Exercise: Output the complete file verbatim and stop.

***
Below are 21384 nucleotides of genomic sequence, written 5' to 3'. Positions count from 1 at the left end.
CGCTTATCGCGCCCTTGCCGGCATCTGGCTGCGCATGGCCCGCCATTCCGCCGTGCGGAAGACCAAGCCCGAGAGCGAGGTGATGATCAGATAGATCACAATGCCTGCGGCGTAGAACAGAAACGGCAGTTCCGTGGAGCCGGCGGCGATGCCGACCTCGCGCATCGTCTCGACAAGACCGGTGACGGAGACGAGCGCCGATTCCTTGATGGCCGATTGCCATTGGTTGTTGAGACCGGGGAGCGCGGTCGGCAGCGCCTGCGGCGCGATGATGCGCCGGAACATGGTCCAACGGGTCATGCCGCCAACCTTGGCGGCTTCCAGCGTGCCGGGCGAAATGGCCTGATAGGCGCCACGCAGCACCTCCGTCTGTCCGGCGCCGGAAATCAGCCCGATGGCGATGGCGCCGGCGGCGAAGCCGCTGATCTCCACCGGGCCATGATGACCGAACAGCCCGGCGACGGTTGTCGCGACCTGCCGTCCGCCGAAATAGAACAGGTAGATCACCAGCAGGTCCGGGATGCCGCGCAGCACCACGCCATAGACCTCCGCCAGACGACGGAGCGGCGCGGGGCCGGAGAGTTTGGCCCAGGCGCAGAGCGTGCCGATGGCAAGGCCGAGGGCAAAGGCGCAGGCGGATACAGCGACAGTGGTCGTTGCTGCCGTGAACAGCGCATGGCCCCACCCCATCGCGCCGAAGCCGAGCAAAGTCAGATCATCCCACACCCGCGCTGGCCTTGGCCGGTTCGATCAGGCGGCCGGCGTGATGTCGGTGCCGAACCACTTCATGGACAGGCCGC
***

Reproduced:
Below are 21384 nucleotides of genomic sequence, written 5' to 3'. Positions count from 1 at the left end.
CGCTTATCGCGCCCTTGCCGGCATCTGGCTGCGCATGGCCCGCCATTCCGCCGTGCGGAAGACCAAGCCCGAGAGCGAGGTGATGATCAGATAGATCACAATGCCTGCGGCGTAGAACAGAAACGGCAGTTCCGTGGAGCCGGCGGCGATGCCGACCTCGCGCATCGTCTCGACAAGACCGGTGACGGAGACGAGCGCCGATTCCTTGATGGCCGATTGCCATTGGTTGTTGAGACCGGGGAGCGCGGTCGGCAGCGCCTGCGGCGCGATGATGCGCCGGAACATGGTCCAACGGGTCATGCCGCCAACCTTGGCGGCTTCCAGCGTGCCGGGCGAAATGGCCTGATAGGCGCCACGCAGCACCTCCGTCTGTCCGGCGCCGGAAATCAGCCCGATGGCGATGGCGCCGGCGGCGAAGCCGCTGATCTCCACCGGGCCATGATGACCGAACAGCCCGGCGACGGTTGTCGCGACCTGCCGTCCGCCGAAATAGAACAGGTAGATCACCAGCAGGTCCGGGATGCCGCGCAGCACCACGCCATAGACCTCCGCCAGACGACGGAGCGGCGCGGGGCCGGAGAGTTTGGCCCAGGCGCAGAGCGTGCCGATGGCAAGGCCGAGGGCAAAGGCGCAGGCGGATACAGCGACAGTGGTCGTTGCTGCCGTGAACAGCGCATGGCCCCACCCCATCGCGCCGAAGCCGAGCAAAGTCAGATCATCCCACACCCGCGCTGGCCTTGGCCGGTTCGATCAGGCGGCCGGCGTGATGTCGGTGCCGAACCACTTCATGGACAGGCCGC